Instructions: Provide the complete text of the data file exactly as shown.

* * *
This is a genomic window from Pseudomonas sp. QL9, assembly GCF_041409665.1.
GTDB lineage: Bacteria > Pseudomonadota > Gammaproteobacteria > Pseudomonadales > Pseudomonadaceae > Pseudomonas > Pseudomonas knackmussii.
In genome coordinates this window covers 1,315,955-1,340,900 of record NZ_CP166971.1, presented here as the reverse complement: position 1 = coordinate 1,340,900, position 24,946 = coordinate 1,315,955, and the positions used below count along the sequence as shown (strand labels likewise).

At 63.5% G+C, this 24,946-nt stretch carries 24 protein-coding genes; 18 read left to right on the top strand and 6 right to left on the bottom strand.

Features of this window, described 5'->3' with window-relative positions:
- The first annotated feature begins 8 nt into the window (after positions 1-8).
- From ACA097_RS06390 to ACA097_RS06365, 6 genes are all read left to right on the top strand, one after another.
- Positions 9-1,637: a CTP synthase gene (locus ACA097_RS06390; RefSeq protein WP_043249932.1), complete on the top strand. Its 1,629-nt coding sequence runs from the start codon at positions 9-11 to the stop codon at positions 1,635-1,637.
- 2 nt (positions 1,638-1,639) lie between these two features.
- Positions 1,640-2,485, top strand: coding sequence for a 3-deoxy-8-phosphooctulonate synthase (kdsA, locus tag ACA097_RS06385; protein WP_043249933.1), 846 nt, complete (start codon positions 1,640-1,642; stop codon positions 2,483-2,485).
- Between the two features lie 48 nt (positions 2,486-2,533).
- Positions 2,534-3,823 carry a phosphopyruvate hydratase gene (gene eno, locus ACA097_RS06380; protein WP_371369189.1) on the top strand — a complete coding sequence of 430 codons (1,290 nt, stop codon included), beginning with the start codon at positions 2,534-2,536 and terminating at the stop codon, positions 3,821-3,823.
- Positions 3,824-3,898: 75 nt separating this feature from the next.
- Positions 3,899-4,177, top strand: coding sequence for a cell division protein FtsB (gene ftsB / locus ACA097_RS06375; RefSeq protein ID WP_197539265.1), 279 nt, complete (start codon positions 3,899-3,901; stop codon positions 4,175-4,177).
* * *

This is a genomic window from Pseudomonas sp. QL9, assembly GCF_041409665.1.
GTDB lineage: Bacteria > Pseudomonadota > Gammaproteobacteria > Pseudomonadales > Pseudomonadaceae > Pseudomonas > Pseudomonas knackmussii.
In genome coordinates this window covers 1,315,955-1,340,900 of record NZ_CP166971.1, presented here as the reverse complement: position 1 = coordinate 1,340,900, position 24,946 = coordinate 1,315,955, and the positions used below count along the sequence as shown (strand labels likewise).

At 63.5% G+C, this 24,946-nt stretch carries 24 protein-coding genes; 18 read left to right on the top strand and 6 right to left on the bottom strand.

Features of this window, described 5'->3' with window-relative positions:
- The first annotated feature begins 8 nt into the window (after positions 1-8).
- From ACA097_RS06390 to ACA097_RS06365, 6 genes are all read left to right on the top strand, one after another.
- Positions 9-1,637: a CTP synthase gene (locus ACA097_RS06390; RefSeq protein WP_043249932.1), complete on the top strand. Its 1,629-nt coding sequence runs from the start codon at positions 9-11 to the stop codon at positions 1,635-1,637.
- 2 nt (positions 1,638-1,639) lie between these two features.
- Positions 1,640-2,485, top strand: coding sequence for a 3-deoxy-8-phosphooctulonate synthase (kdsA, locus tag ACA097_RS06385; protein WP_043249933.1), 846 nt, complete (start codon positions 1,640-1,642; stop codon positions 2,483-2,485).
- Between the two features lie 48 nt (positions 2,486-2,533).
- Positions 2,534-3,823 carry a phosphopyruvate hydratase gene (gene eno, locus ACA097_RS06380; protein WP_371369189.1) on the top strand — a complete coding sequence of 430 codons (1,290 nt, stop codon included), beginning with the start codon at positions 2,534-2,536 and terminating at the stop codon, positions 3,821-3,823.
- Positions 3,824-3,898: 75 nt separating this feature from the next.
- Positions 3,899-4,177, top strand: coding sequence for a cell division protein FtsB (gene ftsB / locus ACA097_RS06375; RefSeq protein ID WP_197539265.1), 279 nt, complete (start codon positions 3,899-3,901; stop codon positions 4,175-4,177).